1. The judge was right in refusing a requested ruling that the defendant was not shown to be negligent. The defendant's request numbered 17 was as follows: "The operation by the defendant of a motor vehicle on the highway at a speed of twenty-five to thirty miles an hour under the circumstances existing in this action does not warrant a finding that the defendant was negligent." The speed was only one of the elements of the defendant's conduct. The judge was not required to rule as to the possible legal consequences of the speed considered as a specific act of alleged negligence. Barnes v. Berkshire Street Railway, 281 Mass. 47 , 50, et seq. Incidentally the request somewhat minimized the speed as found by the judge, and substantially minimized the speed as shown by some of the evidence.

2. The defendant's requested ruling numbered 1 was that "on all the evidence, the plaintiff was not in the exercise of due care." The defendant requested more particular rulings on the subject, to the effect that the plaintiff's "failure to look carefully in both directions before proceeding on the highway" was negligent (request 3), that his failure to cross the road "in accordance with the traffic control lighting system then in operation" was negligent (request 19), and that his failure to cross the road "at the intersection of Leicester Street by use of the pedestrian traffic control lights" was negligent (request 20).

Request numbered 3 was not based upon any fact admitted or found. The plaintiff testified that before starting to cross the road he "looked up and down the road" and "saw no cars coming," that while crossing he was "always looking up and down the road to see if anything was coming,"

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that "when he got to the center of the road he looked to the left and right up and down the road and saw nothing coming," and that after that he "continued looking left and right and saw nothing coming." The request was ineffective because it assumed a disputed fact. Liberatore v. Framingham, 315 Mass. 538 , 543. The judge found that "the plaintiff looked carefully in both directions before proceeding on the highway."

There was evidence that about three hundred feet easterly from the place where the plaintiff crossed the road, at the corner of Leicester Street, there was a pole on which there was a button that could be operated by a pedestrian wishing to cross the road. Pressing the button would cause red and amber lights to show, halting all vehicular traffic while the pedestrian crossed the road. Before starting to cross the road the plaintiff had passed that pole. He did not use the button. His failure to do so was not negligence as matter of law. His conduct was to be considered as a whole, and compared with that of the standard man of ordinary prudence under similar circumstances. Even though there was a safer course than the one that he adopted, it does not follow as matter of law that the course that he adopted was negligent. It was only ordinary care for his own safety that he owed to the defendant. Barnes v. Berkshire Street Railway, 281 Mass. 47 , 49, 50. The judge found that "the accident did not occur at the intersection of the . . . [road] and Leicester Street, or at a place where traffic was controlled by lights," and that "the plaintiff had a right to cross the highway where he did cross." The judge was right in refusing the requested instructions numbered 19 and 20. We think, too, that he was right in refusing the more general requested ruling numbered 1.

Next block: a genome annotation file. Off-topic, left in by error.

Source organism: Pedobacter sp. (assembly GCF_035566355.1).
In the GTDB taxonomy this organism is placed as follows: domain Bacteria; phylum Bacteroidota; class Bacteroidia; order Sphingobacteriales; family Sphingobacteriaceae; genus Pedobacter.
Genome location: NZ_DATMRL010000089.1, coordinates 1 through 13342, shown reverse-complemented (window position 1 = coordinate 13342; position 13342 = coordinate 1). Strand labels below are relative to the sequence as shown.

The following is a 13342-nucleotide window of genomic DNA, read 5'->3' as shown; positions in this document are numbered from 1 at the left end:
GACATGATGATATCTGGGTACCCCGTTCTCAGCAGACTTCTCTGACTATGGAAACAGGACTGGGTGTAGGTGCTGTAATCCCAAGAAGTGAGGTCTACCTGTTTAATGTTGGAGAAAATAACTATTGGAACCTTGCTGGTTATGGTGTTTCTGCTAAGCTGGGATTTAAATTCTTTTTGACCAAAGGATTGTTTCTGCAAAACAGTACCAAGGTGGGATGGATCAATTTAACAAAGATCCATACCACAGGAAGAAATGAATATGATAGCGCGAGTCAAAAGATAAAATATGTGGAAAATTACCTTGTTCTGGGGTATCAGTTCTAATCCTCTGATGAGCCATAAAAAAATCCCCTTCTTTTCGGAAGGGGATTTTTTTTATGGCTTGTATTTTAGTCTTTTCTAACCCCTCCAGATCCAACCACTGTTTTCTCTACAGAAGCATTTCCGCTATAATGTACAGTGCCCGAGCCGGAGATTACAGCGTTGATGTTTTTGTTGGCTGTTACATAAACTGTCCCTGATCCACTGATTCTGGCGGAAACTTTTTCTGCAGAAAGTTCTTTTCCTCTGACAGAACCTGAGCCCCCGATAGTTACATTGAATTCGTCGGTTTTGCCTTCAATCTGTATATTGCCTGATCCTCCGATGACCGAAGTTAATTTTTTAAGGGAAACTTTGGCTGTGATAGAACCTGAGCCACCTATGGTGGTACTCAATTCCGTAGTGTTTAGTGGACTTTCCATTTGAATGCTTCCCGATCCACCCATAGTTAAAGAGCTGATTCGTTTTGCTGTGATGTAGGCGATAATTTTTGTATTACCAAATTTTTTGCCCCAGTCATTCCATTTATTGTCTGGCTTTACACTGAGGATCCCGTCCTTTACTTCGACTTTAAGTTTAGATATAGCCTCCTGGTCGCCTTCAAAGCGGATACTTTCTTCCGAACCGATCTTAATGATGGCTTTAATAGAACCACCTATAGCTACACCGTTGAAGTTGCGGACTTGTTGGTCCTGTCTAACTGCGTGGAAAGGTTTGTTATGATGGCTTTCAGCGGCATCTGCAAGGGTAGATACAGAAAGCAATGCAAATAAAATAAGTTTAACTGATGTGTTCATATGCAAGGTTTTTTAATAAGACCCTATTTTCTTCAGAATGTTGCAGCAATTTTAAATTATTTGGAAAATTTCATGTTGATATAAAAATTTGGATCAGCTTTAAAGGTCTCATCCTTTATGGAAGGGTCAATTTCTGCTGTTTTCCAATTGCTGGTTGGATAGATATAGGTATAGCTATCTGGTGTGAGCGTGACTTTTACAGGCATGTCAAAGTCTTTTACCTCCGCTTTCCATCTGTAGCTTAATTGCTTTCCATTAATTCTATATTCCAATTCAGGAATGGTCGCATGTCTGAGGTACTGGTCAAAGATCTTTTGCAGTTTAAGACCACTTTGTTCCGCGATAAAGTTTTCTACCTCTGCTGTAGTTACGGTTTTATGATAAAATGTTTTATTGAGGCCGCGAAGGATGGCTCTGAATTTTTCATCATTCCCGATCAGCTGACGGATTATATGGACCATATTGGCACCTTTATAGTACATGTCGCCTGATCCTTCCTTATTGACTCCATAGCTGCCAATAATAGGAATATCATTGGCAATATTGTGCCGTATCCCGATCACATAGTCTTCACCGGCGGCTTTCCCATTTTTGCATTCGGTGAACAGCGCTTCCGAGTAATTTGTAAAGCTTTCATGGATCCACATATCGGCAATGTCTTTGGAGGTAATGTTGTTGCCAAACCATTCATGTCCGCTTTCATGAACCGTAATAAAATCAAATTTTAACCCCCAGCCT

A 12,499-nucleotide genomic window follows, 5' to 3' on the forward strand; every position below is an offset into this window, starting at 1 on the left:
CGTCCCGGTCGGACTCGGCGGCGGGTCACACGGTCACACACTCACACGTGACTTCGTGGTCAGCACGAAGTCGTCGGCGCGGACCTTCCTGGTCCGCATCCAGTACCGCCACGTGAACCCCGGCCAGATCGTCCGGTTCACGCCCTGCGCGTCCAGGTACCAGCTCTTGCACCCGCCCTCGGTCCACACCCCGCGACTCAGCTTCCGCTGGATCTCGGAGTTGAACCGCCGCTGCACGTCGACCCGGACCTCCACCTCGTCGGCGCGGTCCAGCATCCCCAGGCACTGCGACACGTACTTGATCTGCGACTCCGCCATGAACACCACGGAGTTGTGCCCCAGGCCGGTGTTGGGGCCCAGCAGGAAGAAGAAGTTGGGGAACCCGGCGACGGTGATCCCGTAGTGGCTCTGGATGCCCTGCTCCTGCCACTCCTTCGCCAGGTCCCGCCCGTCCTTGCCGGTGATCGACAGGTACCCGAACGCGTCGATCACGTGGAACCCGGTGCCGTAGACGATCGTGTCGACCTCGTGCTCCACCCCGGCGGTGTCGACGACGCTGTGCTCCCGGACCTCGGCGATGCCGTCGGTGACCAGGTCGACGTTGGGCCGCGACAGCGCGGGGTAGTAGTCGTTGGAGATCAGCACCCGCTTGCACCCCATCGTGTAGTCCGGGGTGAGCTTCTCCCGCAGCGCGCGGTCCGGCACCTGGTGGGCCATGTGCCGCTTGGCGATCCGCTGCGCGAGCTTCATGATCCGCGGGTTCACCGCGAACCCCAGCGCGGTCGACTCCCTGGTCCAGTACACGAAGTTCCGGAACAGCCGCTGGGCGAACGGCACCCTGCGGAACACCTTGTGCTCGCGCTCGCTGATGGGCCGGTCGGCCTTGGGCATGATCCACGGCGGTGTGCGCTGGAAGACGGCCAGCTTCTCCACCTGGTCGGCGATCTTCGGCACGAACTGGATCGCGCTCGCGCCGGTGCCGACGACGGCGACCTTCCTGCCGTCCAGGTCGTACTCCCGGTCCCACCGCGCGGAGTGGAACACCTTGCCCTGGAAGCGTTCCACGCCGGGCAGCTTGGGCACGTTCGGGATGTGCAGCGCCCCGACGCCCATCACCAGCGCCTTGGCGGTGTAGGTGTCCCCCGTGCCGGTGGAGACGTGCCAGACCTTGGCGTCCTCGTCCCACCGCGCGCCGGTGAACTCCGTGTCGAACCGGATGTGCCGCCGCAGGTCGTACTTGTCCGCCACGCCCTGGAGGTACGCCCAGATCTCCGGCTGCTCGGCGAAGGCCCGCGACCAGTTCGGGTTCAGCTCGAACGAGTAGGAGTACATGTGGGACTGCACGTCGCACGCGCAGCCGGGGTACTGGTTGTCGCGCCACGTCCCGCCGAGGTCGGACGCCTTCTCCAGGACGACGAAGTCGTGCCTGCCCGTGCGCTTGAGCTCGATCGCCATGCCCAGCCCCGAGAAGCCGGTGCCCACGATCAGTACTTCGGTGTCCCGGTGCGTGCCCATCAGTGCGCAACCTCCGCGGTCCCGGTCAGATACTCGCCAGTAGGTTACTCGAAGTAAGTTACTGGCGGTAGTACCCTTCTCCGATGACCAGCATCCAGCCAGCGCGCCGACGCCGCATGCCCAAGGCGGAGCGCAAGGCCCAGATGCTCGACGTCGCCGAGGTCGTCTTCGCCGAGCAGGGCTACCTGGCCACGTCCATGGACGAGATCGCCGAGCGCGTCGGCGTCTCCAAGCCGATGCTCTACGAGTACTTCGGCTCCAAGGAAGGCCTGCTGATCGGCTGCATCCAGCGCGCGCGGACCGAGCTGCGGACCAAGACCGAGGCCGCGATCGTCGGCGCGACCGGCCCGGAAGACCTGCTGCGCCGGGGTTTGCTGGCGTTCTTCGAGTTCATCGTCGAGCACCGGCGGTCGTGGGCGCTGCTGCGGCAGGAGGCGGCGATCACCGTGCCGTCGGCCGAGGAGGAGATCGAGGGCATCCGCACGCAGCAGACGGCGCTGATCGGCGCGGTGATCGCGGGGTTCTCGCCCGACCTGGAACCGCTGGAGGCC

3. The only other point argued by the defendant is that there was error in denying his motion for a new trial because of excessive damages. The evidence relating to damages tended to establish the following facts. The plaintiff was a widower, sixty-four years old. Besides a superficial injury to the hand and shoulder, he suffered a bad compound comminuted fracture of the fibula and tibia of the right leg,

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permitting rotation of the foot. He suffered from shock, and the injury was painful. He had to be operated on under a general anaesthetic, and the bones had to be fastened together by a metallic plate and screws. His leg was in a plaster cast for months. He remained in bed about two months, and at the hospital more than eight months. When he left the hospital, the fibula was healed, but there was no union in the tibia even at the time of the trial in November, 1942. Whether there will be union is uncertain, especially in view of the plaintiff's age, but the chances somewhat favor ultimate union. If union comes it will not come before a year and a half or two years after the injury, and even then the plaintiff could not walk without crutches for a year longer. Not unlikely another operation may be necessary. There will always be danger of another fall, another fracture, and another operation. The plaintiff worked for $12 a week and his meals, which were worth $10 a week. There was testimony that his medical expenses were as much as $1,500.